By Bronwen Parsons
Nuclear’s no answerEngineering
Click on the Globe and Mail's website link to the Canadian Nuclear Association and you'll find a row of smiling faces. There are images of children skipping on a hill, an ocean with waves gently lappi...
Click on the Globe and Mail’s website link to the Canadian Nuclear Association and you’ll find a row of smiling faces. There are images of children skipping on a hill, an ocean with waves gently lapping against the rocks. Ah! The world is a happy place, we are assured, as long as we accept the benefits of nuclear power: “Clean, Safe, Reliable,” flashes onto the screen against a bright blue sky.
After a decade or two when Canada has shied away from building nuclear power plants, the industry is now on the promotion trail. Boosted by the Kyoto Accord, nuclear’s advocates have been spreading the word that atomic energy is desirable because, unlike fossil fuels, it doesn’t produce greenhouse gas emissions, nor does it release nasty particles to clog up the lungs.
The majority of professional engineers are convinced. A survey published in November by the Ontario Society of Professional Engineers showed that 67% of them favour more investment in nuclear power. Certainly, engineers have done well by the industry, which currently generates 14% of our electricity. Of the 25,000 people the sector employs, many are engineers, and many are employed by consulting engineering firms that help design the plants.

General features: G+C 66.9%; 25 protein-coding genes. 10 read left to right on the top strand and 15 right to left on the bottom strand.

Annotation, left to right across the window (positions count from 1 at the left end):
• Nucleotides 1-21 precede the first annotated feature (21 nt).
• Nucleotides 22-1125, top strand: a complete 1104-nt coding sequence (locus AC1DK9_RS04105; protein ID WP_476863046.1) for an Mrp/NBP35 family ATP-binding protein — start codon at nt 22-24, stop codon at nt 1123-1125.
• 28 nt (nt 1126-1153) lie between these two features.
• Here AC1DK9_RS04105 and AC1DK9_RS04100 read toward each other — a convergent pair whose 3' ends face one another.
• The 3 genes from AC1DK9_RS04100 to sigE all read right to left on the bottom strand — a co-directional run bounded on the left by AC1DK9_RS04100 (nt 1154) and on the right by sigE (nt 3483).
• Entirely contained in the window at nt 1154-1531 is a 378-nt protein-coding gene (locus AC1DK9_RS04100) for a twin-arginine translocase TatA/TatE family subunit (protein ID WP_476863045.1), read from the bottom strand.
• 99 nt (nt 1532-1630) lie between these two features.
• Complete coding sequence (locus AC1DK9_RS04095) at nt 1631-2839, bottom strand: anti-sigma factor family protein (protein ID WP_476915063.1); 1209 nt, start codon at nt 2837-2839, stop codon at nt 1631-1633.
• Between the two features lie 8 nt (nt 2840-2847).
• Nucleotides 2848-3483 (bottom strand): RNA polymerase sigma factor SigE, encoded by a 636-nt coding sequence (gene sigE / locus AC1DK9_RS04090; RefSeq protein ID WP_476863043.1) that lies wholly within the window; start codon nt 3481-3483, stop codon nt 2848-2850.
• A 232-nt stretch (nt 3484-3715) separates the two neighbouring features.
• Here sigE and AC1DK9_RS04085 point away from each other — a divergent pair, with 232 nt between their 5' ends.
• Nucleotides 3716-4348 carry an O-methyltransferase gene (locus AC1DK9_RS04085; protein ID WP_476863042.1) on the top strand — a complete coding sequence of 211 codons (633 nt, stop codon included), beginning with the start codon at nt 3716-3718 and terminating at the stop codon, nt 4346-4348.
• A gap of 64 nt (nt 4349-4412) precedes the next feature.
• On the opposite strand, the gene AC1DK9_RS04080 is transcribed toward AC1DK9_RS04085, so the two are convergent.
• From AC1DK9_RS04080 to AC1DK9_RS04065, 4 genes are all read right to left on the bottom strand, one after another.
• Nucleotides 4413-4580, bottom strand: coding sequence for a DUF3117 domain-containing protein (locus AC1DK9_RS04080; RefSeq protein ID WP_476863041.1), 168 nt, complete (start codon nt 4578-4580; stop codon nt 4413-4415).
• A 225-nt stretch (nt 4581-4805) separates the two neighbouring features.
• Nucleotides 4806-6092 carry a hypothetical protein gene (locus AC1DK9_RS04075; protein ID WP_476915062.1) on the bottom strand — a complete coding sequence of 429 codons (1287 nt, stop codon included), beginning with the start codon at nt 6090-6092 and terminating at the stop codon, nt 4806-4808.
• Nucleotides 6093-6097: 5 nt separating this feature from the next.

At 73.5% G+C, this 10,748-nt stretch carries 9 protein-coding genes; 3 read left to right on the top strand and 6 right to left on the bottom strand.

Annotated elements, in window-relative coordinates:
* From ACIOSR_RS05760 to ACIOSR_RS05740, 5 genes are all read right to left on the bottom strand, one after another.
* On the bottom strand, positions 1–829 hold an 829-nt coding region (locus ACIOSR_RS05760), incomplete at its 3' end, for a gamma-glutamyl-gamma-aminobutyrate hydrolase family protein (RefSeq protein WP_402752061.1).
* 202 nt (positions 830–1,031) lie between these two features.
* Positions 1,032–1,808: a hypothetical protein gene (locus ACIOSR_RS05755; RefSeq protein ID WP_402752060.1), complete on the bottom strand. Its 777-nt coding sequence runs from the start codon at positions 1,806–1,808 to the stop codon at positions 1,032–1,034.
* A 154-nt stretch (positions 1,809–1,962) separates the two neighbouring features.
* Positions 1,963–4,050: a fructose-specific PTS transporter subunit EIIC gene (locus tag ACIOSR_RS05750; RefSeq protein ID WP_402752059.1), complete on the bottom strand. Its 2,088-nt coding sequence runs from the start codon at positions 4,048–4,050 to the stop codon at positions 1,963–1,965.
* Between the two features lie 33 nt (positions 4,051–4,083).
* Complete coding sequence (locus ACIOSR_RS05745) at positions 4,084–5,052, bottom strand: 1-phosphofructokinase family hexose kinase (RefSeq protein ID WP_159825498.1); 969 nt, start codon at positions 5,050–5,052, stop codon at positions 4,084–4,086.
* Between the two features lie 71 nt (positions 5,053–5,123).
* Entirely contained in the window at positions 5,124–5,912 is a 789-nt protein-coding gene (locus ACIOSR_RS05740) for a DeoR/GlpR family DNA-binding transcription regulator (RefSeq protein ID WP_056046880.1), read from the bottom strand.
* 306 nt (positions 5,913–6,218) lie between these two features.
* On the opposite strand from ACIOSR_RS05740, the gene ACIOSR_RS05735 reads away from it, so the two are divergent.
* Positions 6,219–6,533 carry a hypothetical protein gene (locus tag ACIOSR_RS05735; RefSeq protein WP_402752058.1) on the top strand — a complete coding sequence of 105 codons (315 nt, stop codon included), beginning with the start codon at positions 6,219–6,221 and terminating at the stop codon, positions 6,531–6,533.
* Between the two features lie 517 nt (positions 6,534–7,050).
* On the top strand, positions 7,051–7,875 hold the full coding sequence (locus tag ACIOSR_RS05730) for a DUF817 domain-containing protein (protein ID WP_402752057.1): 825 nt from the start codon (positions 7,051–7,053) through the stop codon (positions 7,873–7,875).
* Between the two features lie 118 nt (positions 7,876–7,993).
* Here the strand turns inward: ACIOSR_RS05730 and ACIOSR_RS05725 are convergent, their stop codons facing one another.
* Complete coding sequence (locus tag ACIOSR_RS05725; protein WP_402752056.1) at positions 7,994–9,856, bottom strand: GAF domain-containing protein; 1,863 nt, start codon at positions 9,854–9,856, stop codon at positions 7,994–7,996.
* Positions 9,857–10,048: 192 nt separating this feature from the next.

But is nuclear power such a wise choice? Should Canada continue to invest heavily in it rather than alternative sources of power? On three counts, I’d say No.
First: cost. Nuclear power does not come cheap. Generating plants cost humungous amounts of taxpayer dollars to build. Even back in the 1970s and 80s Pickering’s eight reactors cost $4.5 billion. The plants are also expensive to maintain. Ontario Power Generation has found itself in a huge mess at the east Toronto plant where it struggles to get just one reactor up to safety standards and on line. Schedules have gone haywire and costs have ballooned to $1.2 billion (see page 46).
Second: nuclear energy is “clean”? Hardly. Each radioactive fuel rod bundle measures 50 centimetres long and weighs 23 kilograms. Ontario Power Generation alone produces 54,000 waste bundles a year — that’s 27 kilometres by my reckoning. The rods will be dangerous for at least 10,000 years. Then there’s low and intermediate waste consisting of by-products like filters, resins, mops and rags, etc. It takes 1,000 truckloads a year to move that material to the Bruce disposal plant on Lake Huron. In the U.S. the government plans to store its waste permanently underground in Yucca Mountain (see page 43). The Canadian government is still deciding what to do about the problem. It has devoted $400 million a year to it since 1999.
Third: safety. Aside from the threat of accidents and terrorism, an alarming aspect of nuclear energy is that western nations are enthusiastically exporting the technology to developing countries. As I write, North Korea is reactivating a nuclear power plant and will use the fuel to develop nuclear weapons. Other countries like Romania and China where Atomic Energy of Canada is helping to build nuclear reactors are not a present political threat, but they don’t have a great reputation for maintaining their facilities. If Canada, one of the richest and most circumspect of nations in the world, has problems with the safety of its nuclear reactors now, who dares to think what could happen to aging reactors in those other countries in the decades to come?